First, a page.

manufactured home electrical outlets

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  #1  
Old 08-04-04, 10:12 AM
clmdpk2
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manufactured home electrical outlets

I am replacing all the electrical outlets in my 1994 manufactured home and have come across a wiring situation I don't understand. The old outlet has three black wires and three white wires, all inserted into the quick attach holes in the old outlet. I've never seen three of each. I've seen two when it's a dead end outlet, and four if it continues elsewhere, but three is a new one. These outlets continue so the new outlets have four screws. Any thoughs on how to attach this configuration to the new outlets?
 
  #2  
Old 08-04-04, 10:59 AM
R
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You need tol use wire nuts and pigtails.
 
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Old 08-04-04, 03:25 PM
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Three pairs mean you have two branch circuits off of one outlet (one pair supplying power to the outlet - two going to other branches; an outlet, a switch/light, whatever). They're probably serving two other outlets on their own branches.

One pair is a dead end. Two pair means the outlet is serving one other branch circuit. Four pair means it's serving three other branch circuits.

racraft is right. Make some pigtails if you only have screws. Tie the blacks together with a wire nut (you'll need at least a big red one - it depends on the guage of your wire but that'll work for 12/2), plus a small black length of wire about 6" long. The end of that scrap piece of wire will then connect to the brass side of the outlet. Do the same for the white, only the scrap of white will connect to the silver side of the outlet. The other two screws you don't need since the tabs on the side of the outlet provide uninterrupted power between the top and the bottom.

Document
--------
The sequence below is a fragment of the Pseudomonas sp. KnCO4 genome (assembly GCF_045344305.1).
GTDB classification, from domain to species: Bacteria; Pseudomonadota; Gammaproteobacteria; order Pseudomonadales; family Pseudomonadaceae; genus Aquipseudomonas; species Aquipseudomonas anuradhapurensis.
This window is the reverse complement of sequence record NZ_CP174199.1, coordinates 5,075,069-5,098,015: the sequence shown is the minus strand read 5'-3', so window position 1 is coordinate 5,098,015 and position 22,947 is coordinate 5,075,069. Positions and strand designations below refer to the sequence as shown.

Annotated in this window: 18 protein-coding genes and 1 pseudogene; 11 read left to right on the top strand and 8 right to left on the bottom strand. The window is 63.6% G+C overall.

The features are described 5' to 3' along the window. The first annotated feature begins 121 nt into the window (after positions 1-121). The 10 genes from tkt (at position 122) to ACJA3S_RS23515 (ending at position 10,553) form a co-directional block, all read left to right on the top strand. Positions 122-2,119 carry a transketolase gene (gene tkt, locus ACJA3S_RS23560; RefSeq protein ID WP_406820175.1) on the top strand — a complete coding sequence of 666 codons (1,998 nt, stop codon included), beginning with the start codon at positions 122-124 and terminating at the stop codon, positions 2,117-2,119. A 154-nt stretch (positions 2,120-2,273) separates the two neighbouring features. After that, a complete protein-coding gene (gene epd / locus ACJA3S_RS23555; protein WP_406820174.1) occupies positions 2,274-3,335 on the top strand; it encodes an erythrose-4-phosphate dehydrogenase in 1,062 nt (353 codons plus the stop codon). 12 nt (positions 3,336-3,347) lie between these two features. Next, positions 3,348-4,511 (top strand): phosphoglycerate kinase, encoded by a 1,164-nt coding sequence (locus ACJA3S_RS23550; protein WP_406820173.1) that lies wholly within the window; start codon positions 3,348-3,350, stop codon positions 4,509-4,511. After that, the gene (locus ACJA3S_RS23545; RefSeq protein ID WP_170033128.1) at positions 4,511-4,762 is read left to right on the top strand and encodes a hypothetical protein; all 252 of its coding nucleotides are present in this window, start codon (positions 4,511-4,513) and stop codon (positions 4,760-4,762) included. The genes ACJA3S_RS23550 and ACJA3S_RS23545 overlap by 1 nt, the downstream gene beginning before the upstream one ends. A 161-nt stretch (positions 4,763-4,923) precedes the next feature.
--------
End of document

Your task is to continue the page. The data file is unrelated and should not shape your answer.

Wierd. ALL of the outlets I buy have holes in the back for quick connections. At least there are holes, where you can use the screws to tighten down wires you've stripped and placed in there...

Make sure you're using outlets made of good quality. I stay away from the bargain 15 amp bin of outlets. I use the heavier duty ones, and if I can get 20 amp outlets I use those.
 
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Old 08-08-04, 10:03 AM
clmdpk2
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Originally Posted by racraft
You need tol use wire nuts and pigtails.

Thanks for the advice.
 
  #5  
Old 08-08-04, 10:04 AM
clmdpk2
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Originally Posted by COBALT
Three pairs mean you have two branch circuits off of one outlet (one pair supplying power to the outlet - two going to other branches; an outlet, a switch/light, whatever). They're probably serving two other outlets on their own branches.

One pair is a dead end. Two pair means the outlet is serving one other branch circuit. Four pair means it's serving three other branch circuits.

racraft is right. Make some pigtails if you only have screws. Tie the blacks together with a wire nut (you'll need at least a big red one - it depends on the guage of your wire but that'll work for 12/2), plus a small black length of wire about 6" long. The end of that scrap piece of wire will then connect to the brass side of the outlet. Do the same for the white, only the scrap of white will connect to the silver side of the outlet. The other two screws you don't need since the tabs on the side of the outlet provide uninterrupted power between the top and the bottom.

Wierd. ALL of the outlets I buy have holes in the back for quick connections. At least there are holes, where you can use the screws to tighten down wires you've stripped and placed in there...

Make sure you're using outlets made of good quality. I stay away from the bargain 15 amp bin of outlets. I use the heavier duty ones, and if I can get 20 amp outlets I use those.


Thanks a lot for the information. I'll give it a try!
 
 

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